Canada’s highest court is being asked to consider a challenge to a controversial section of the country’s divorce laws that involve a religious divorce.
In 1990, Canada amended the act to prevent a spouse from using a religious divorce as a bargaining chip to exact concessions in a civil divorce. Jewish groups lobbied heavily for the change to ease the burdens of women whose ex-husbands were refusing to grant them a get, or writ of Jewish divorce.
Without a get, a Jewish woman is usually prevented from remarrying Jewishly.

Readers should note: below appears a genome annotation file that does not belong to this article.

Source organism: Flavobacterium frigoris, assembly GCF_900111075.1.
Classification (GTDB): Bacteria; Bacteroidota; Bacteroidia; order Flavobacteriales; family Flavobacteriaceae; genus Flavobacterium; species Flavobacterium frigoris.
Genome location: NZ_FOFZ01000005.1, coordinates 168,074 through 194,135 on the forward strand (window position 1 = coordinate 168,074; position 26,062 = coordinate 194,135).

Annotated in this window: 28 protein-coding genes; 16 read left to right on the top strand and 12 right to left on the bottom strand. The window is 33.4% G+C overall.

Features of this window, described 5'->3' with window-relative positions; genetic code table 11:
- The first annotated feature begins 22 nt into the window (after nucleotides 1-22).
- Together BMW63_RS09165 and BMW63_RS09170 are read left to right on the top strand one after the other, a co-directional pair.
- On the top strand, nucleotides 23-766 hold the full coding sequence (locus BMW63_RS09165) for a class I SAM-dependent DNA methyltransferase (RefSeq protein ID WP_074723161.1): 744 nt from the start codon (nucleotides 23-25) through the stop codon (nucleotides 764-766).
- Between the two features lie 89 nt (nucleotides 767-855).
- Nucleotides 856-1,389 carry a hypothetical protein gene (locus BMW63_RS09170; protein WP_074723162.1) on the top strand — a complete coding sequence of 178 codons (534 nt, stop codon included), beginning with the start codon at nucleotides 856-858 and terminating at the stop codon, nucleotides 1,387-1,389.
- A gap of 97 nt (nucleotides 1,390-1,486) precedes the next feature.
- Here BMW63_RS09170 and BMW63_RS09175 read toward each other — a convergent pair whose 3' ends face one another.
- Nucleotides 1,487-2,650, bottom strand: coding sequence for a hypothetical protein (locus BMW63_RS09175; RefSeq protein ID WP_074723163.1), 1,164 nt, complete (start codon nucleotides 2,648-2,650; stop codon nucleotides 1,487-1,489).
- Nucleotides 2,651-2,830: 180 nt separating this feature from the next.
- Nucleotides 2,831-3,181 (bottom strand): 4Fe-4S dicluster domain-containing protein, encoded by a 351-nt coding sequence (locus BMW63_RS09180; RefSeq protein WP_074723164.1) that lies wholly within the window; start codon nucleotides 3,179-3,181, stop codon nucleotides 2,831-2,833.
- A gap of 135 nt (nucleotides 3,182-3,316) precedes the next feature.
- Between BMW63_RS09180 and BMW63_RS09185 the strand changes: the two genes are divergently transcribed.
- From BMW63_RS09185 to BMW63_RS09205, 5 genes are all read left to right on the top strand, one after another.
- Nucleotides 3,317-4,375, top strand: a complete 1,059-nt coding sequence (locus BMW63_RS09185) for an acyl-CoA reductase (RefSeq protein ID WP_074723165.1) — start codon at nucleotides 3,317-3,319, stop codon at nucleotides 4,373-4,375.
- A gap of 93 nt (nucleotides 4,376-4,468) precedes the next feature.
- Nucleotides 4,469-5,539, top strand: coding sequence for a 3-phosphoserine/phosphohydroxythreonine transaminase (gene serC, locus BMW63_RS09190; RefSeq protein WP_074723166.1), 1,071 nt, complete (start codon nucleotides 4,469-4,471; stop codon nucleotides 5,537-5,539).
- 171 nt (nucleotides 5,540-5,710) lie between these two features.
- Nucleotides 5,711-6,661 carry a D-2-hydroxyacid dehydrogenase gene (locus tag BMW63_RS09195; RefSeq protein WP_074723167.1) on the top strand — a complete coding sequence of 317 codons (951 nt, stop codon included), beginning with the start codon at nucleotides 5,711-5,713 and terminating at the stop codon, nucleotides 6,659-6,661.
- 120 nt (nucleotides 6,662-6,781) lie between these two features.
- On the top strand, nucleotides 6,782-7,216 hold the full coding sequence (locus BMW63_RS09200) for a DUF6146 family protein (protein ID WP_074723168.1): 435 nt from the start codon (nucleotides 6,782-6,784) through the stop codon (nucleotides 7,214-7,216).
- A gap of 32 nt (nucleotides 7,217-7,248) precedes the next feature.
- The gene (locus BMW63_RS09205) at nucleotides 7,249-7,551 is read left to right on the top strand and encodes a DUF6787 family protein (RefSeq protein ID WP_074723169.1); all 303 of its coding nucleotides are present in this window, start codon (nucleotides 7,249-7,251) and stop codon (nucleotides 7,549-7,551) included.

The motion to the Supreme Court of Canada has been brought by Anne-France Goldwater, lawyer for Jessel Marcovitz, the Montreal man who in December was ordered by the high court to pay damages for withholding a get from his former wife for 15 years, despite a written agreement to grant it.
Goldwater argues that the amendment violates church-state boundaries and infringes on Canada’s Charter of Rights’ protection of religious conscience. She also argues that civil law should not be used to punish
someone for failing to perform a religious obligation.